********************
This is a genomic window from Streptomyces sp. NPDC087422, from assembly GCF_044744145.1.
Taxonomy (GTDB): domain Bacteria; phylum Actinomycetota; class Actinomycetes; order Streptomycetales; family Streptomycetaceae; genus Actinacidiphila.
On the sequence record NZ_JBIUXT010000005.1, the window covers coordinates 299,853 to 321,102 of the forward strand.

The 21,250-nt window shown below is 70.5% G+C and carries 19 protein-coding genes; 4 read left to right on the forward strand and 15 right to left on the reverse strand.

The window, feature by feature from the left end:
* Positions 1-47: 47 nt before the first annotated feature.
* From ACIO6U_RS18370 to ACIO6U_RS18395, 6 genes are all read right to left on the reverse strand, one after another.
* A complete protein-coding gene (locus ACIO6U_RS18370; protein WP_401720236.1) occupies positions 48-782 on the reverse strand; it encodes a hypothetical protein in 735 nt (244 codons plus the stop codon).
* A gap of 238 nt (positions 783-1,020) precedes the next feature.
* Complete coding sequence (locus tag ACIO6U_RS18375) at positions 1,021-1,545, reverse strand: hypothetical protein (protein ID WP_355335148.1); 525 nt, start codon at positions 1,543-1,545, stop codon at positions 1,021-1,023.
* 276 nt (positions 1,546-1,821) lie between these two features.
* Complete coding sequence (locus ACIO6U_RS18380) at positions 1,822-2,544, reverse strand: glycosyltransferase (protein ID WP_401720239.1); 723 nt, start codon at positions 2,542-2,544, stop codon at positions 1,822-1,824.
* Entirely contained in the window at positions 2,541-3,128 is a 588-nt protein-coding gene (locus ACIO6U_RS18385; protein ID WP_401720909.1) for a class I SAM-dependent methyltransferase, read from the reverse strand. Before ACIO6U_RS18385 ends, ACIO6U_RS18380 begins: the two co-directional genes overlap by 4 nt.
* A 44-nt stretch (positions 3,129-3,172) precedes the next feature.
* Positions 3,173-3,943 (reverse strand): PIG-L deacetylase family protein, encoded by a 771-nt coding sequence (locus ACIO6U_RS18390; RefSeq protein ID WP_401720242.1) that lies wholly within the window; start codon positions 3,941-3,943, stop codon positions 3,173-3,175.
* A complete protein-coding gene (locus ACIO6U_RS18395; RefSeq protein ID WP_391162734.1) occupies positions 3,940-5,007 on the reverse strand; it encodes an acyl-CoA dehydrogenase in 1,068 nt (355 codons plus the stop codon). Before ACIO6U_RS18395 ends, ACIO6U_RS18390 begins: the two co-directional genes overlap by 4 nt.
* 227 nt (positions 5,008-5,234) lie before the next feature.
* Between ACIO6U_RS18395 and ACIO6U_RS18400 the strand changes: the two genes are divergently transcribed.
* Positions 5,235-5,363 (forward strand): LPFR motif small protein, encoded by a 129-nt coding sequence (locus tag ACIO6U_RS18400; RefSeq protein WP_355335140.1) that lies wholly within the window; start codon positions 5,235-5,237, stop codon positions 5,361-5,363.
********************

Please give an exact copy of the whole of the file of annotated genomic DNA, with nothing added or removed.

This is a genomic window from Streptomyces sp. NPDC087422, from assembly GCF_044744145.1.
Taxonomy (GTDB): domain Bacteria; phylum Actinomycetota; class Actinomycetes; order Streptomycetales; family Streptomycetaceae; genus Actinacidiphila.
On the sequence record NZ_JBIUXT010000005.1, the window covers coordinates 299,853 to 321,102 of the forward strand.

The 21,250-nt window shown below is 70.5% G+C and carries 19 protein-coding genes; 4 read left to right on the forward strand and 15 right to left on the reverse strand.

The window, feature by feature from the left end:
* Positions 1-47: 47 nt before the first annotated feature.
* From ACIO6U_RS18370 to ACIO6U_RS18395, 6 genes are all read right to left on the reverse strand, one after another.
* A complete protein-coding gene (locus ACIO6U_RS18370; protein WP_401720236.1) occupies positions 48-782 on the reverse strand; it encodes a hypothetical protein in 735 nt (244 codons plus the stop codon).
* A gap of 238 nt (positions 783-1,020) precedes the next feature.
* Complete coding sequence (locus tag ACIO6U_RS18375) at positions 1,021-1,545, reverse strand: hypothetical protein (protein ID WP_355335148.1); 525 nt, start codon at positions 1,543-1,545, stop codon at positions 1,021-1,023.
* 276 nt (positions 1,546-1,821) lie between these two features.
* Complete coding sequence (locus ACIO6U_RS18380) at positions 1,822-2,544, reverse strand: glycosyltransferase (protein ID WP_401720239.1); 723 nt, start codon at positions 2,542-2,544, stop codon at positions 1,822-1,824.
* Entirely contained in the window at positions 2,541-3,128 is a 588-nt protein-coding gene (locus ACIO6U_RS18385; protein ID WP_401720909.1) for a class I SAM-dependent methyltransferase, read from the reverse strand. Before ACIO6U_RS18385 ends, ACIO6U_RS18380 begins: the two co-directional genes overlap by 4 nt.
* A 44-nt stretch (positions 3,129-3,172) precedes the next feature.
* Positions 3,173-3,943 (reverse strand): PIG-L deacetylase family protein, encoded by a 771-nt coding sequence (locus ACIO6U_RS18390; RefSeq protein ID WP_401720242.1) that lies wholly within the window; start codon positions 3,941-3,943, stop codon positions 3,173-3,175.
* A complete protein-coding gene (locus ACIO6U_RS18395; RefSeq protein ID WP_391162734.1) occupies positions 3,940-5,007 on the reverse strand; it encodes an acyl-CoA dehydrogenase in 1,068 nt (355 codons plus the stop codon). Before ACIO6U_RS18395 ends, ACIO6U_RS18390 begins: the two co-directional genes overlap by 4 nt.
* 227 nt (positions 5,008-5,234) lie before the next feature.
* Between ACIO6U_RS18395 and ACIO6U_RS18400 the strand changes: the two genes are divergently transcribed.
* Positions 5,235-5,363 (forward strand): LPFR motif small protein, encoded by a 129-nt coding sequence (locus tag ACIO6U_RS18400; RefSeq protein WP_355335140.1) that lies wholly within the window; start codon positions 5,235-5,237, stop codon positions 5,361-5,363.